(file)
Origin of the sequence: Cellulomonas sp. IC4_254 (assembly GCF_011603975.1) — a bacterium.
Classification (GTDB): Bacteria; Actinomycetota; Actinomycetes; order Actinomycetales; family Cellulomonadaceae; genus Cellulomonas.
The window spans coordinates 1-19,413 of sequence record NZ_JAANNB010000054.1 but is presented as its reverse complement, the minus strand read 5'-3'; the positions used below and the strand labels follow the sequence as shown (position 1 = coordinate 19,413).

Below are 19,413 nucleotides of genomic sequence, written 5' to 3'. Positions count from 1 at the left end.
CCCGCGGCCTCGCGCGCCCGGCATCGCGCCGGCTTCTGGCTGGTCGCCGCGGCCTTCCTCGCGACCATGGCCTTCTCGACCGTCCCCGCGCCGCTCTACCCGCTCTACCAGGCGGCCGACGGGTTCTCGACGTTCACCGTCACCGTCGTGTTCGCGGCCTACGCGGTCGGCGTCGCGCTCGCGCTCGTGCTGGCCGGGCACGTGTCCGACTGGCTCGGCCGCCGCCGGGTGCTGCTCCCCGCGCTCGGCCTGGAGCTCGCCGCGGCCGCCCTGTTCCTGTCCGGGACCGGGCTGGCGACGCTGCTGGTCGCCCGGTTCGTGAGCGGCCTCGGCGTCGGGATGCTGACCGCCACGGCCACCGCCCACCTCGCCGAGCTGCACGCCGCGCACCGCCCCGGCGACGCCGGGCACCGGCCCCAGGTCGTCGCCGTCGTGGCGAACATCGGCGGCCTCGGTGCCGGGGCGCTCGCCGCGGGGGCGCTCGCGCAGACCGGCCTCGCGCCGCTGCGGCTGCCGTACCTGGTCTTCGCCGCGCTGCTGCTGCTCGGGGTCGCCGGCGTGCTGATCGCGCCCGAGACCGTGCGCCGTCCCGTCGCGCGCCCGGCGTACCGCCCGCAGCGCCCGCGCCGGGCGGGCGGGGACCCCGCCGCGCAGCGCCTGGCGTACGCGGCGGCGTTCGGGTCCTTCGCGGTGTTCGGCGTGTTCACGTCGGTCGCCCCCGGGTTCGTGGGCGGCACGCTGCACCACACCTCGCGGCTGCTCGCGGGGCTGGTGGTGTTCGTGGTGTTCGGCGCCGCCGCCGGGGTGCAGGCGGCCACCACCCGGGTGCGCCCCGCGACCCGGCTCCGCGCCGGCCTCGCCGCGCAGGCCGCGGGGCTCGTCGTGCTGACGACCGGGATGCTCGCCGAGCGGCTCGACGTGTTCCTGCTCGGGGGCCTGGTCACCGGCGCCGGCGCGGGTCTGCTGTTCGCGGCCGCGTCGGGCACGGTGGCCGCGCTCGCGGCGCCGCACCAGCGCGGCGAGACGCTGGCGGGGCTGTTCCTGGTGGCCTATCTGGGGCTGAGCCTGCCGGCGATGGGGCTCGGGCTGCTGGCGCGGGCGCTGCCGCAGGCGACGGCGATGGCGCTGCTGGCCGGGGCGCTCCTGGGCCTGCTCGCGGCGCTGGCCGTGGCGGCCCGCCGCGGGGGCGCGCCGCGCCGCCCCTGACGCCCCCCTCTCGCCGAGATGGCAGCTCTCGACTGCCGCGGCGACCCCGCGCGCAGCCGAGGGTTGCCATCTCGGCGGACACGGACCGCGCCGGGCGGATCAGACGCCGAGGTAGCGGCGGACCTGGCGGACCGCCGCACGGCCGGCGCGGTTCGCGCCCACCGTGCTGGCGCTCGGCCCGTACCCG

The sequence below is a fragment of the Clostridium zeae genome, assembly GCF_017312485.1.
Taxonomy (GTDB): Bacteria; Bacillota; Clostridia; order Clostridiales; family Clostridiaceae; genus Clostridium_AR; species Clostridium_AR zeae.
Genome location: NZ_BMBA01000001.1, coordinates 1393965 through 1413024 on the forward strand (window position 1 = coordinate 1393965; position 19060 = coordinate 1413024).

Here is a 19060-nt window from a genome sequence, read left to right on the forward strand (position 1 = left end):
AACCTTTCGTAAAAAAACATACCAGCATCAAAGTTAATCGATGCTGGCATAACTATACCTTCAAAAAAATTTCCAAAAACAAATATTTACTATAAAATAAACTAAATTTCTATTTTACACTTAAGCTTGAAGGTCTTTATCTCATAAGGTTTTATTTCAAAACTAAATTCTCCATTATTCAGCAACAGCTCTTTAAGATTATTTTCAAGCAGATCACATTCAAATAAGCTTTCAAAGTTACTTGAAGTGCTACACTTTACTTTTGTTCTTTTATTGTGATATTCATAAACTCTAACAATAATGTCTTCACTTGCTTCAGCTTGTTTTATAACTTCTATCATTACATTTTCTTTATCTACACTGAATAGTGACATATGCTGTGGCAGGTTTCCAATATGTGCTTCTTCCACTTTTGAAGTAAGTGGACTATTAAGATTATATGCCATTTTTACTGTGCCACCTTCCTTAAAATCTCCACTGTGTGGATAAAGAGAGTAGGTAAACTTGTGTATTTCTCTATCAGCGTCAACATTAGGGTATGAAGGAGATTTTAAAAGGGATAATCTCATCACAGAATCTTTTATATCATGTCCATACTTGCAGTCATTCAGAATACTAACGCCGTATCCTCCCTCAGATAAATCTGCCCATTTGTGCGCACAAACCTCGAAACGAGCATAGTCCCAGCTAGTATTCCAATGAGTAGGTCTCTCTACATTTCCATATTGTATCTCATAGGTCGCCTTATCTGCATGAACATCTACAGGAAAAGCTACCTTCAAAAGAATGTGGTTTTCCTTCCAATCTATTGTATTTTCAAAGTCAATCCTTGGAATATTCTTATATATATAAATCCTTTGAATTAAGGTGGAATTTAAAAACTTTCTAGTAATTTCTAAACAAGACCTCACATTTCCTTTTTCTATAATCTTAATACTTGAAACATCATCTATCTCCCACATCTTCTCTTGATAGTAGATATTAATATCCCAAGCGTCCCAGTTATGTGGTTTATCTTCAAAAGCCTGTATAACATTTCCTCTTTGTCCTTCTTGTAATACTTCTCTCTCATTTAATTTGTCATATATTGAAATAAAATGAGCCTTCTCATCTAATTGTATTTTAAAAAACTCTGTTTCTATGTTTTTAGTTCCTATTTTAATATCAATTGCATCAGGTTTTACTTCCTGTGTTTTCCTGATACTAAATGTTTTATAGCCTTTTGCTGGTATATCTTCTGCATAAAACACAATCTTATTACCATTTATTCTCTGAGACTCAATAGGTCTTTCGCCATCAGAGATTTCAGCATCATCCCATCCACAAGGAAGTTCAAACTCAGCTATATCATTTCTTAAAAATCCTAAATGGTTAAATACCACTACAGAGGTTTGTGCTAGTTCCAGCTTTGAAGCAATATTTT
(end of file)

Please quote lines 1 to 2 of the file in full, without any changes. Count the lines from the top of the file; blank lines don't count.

Origin of the sequence: Cellulomonas sp. IC4_254 (assembly GCF_011603975.1) — a bacterium.
Classification (GTDB): Bacteria; Actinomycetota; Actinomycetes; order Actinomycetales; family Cellulomonadaceae; genus Cellulomonas.